A federal judge in Maryland issued a preliminary injunction Wednesday barring enforcement of President Donald Trump’s executive order that gave state and local jurisdictions the final decision on whether to accept newly admitted refugees.
The effect, at least for now, is that local debates — such as the heated exchanges in Beltrami and Stearns counties — may have been exercises in futility.
Three of nine public service agencies that help resettle refugees sued Trump in Maryland seeking to overturn his executive order. U.S. District Judge Peter Messitte issued a 31-page memorandum finding that the plaintiffs had demonstrated that the order was unlawful. Messitte said the order fails on “statutory text and structure, purpose, legislative history, judicial holdings, executive practice, the existence of a serious constitutional concern over federal pre-emption, and numerous arbitrary and capricious administrative deficiencies … by giving States and Local Governments veto power over the resettlement of refugees within their borders. …”
Krish O’Mara Vignarajah, a former refugee from Sri Lanka who is now president and CEO of Lutheran Immigration and Refugee Service, one of the plaintiffs, said the preliminary injunction temporarily bars federal and state agencies from enforcing Trump’s executive order and leaves little room for a workaround.
“We couldn’t be more thrilled that the federal court has upheld the Constitution, congressional legislation and also the assistance that has successfully worked to welcome refugees, assistance in which we have always worked closely with states and localities,” Vignarajah said.
The White House could appeal Messitte’s ruling to the Fourth Circuit Court of Appeals. Bradley Philip Humphreys, the assistant U.S. attorney representing Trump, could not be reached Wednesday for comment.
Meanwhile, Minnesota counties and refugee resettlement agencies find themselves in limbo.
John Meyers, director of refugee resettlement for Catholic Charities of Southern Minnesota, called the ruling “a rather sudden surprise.”
“It’s one more twist in this ever-turning process,” Meyers said. “Who knows what we might be looking at next week?”
It’s important to note, he said, that Trump’s executive order could get reinstated.
Meyers said his agency still plans to meet with county boards and communities that want to know more about refugee resettlement.
Micaela Schuneman, refugee services director for the International Institute of Minnesota, said her agency also is taking things one day at a time.
“I still am not really sure what would happen next for us,” Schuneman said. “Our goal, of course, is to resettle refugees and help families come back together,” she said. “People are arriving. We would like more certainty.”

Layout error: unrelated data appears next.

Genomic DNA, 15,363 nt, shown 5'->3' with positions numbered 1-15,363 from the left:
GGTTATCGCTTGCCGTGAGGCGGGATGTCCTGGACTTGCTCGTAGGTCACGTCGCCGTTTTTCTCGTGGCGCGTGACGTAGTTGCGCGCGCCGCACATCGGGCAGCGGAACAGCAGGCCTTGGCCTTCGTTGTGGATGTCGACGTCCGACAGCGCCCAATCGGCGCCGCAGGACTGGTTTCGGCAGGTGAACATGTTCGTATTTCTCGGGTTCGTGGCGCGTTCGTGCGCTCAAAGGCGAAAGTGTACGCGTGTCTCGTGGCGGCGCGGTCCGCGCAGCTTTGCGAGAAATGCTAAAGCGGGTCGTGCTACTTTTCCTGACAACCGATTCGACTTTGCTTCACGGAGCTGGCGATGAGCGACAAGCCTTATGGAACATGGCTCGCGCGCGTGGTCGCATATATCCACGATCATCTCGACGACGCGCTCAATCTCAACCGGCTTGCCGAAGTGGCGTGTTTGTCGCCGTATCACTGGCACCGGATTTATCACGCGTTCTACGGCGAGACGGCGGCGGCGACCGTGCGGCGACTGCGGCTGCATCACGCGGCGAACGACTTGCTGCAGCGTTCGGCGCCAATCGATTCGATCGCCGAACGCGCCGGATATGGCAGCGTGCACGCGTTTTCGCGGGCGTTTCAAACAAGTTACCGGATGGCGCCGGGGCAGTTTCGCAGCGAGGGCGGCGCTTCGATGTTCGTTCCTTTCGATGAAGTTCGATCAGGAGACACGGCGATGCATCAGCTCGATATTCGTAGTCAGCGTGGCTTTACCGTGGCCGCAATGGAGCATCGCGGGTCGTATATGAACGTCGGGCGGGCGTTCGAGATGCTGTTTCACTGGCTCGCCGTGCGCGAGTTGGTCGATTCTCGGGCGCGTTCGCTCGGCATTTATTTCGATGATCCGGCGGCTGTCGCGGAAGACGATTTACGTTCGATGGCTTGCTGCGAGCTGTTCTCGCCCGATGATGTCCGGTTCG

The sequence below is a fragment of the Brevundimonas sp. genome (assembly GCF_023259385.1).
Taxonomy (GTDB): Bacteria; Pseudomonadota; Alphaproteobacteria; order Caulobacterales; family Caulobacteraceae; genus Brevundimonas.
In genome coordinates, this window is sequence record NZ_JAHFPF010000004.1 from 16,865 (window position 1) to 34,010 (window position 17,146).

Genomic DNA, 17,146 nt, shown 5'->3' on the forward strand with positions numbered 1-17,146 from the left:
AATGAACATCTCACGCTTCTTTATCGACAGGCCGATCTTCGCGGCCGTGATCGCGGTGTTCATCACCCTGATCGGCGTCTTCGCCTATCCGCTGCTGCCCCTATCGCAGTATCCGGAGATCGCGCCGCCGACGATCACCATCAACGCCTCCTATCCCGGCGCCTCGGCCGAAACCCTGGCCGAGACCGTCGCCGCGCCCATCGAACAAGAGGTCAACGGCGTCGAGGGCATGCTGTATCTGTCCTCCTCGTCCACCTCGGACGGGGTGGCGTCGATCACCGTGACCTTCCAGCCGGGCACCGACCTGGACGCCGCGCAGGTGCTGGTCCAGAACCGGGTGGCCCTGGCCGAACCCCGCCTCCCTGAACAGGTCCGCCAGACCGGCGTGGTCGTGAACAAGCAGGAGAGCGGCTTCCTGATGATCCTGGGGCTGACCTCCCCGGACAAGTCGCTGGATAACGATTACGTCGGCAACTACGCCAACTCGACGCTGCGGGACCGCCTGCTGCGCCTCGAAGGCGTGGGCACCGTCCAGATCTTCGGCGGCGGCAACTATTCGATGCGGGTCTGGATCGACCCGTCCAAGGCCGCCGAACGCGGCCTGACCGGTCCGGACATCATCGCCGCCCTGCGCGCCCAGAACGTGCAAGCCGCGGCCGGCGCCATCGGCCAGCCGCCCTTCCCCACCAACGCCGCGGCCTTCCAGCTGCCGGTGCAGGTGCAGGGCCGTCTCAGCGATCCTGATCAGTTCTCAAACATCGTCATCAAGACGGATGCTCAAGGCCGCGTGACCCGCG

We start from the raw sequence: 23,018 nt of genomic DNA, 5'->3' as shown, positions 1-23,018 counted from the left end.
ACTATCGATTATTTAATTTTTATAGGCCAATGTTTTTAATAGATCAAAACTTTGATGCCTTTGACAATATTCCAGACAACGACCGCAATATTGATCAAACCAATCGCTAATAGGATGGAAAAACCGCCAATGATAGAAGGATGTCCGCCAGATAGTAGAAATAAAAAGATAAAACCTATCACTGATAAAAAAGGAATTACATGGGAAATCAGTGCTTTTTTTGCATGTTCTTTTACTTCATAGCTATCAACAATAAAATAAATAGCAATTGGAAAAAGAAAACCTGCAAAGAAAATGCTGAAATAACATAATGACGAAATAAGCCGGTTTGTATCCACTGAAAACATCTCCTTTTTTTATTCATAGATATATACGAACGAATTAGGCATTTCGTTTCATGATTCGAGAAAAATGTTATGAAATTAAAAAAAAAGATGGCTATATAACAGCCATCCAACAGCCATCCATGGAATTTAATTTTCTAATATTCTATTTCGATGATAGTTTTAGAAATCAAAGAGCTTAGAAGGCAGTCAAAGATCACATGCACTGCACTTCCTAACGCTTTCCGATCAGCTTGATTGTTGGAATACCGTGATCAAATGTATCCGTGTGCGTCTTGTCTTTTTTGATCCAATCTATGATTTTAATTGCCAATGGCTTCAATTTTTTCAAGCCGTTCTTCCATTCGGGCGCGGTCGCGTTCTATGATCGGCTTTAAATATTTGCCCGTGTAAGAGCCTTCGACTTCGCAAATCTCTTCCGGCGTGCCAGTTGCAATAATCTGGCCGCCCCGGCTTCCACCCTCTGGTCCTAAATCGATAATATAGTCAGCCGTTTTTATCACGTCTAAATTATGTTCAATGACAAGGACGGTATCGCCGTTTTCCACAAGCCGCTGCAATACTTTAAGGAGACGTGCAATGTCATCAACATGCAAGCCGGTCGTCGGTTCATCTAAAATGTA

‘Difficult for our community’
About 150 people packed the Beltrami County Board room Jan. 7 when it weighed whether to accept refugees, with the majority lined up against the idea. Beltrami County commissioners voted 3-2 not to accept refugees, making it the first Minnesota county to do so and one of the few nationwide.
“I wish we would have tabled the vote. We knew that it was being challenged and that there was a possibility that there would be a stay or an injunction like this,” Commissioner Reed Olson said Wednesday. “It’s unfortunate that it was so difficult for our community. It kind of renders our vote, at least for the time being, moot.”
Olson said he agrees with the judge’s ruling, but facing a Jan. 21 deadline set by Trump’s order he felt as if the County Board needed to vote. He said he’s looking forward to the board meeting next week to see what his colleagues have to say now.
“I’m hoping we will be able to show the rest of Minnesota and the nation that this isn’t our only story, in terms of being not welcoming,” Olson said.
Olson said misinformation was rampant before the vote, including suggestions that the county was going to bring in large numbers of Muslims and Syrian refugees who would overwhelm county and school district resources.
“I have sympathy for those people that were at the meeting that night,” Olson said. “Unfortunately for them and for the people involved, we weren’t voting on the stakes they thought.”
The Stearns County Board tabled the decision after several commissioners said they needed more information.
Commissioner Joe Perske said that while the preliminary injunction might stop Trump’s executive order, it won’t kill the discussion around refugees and immigration more broadly in Stearns County. Since the vote, he said, he has received about 60 e-mails on the subject, both for and against refugee resettlement.
“Well, this just puts a twist in the soap opera,” Perske said. “This also gives you the opportunity to say, ‘Hey, maybe we haven’t been paying enough attention to what we’re doing. Maybe we need to be doing a better job.’ ”
Perske noted that nearly all of the refugees in Stearns County are joining family members already there. He can’t imagine keeping someone living in a refugee camp from rejoining relatives in St. Cloud.
Like Perske, Commissioner Steve Notch said he hopes the controversy will stimulate more conversations about refugees and other immigrants.
“I’m sure the other four commissioners, as well as myself, have been getting bombarded with e-mails and calls on both sides of the issue,” Notch said. “Let’s have a meeting and dialogue and let both sides get to know each other. … Maybe it will spark something and all of a sudden there will be a change to the good.”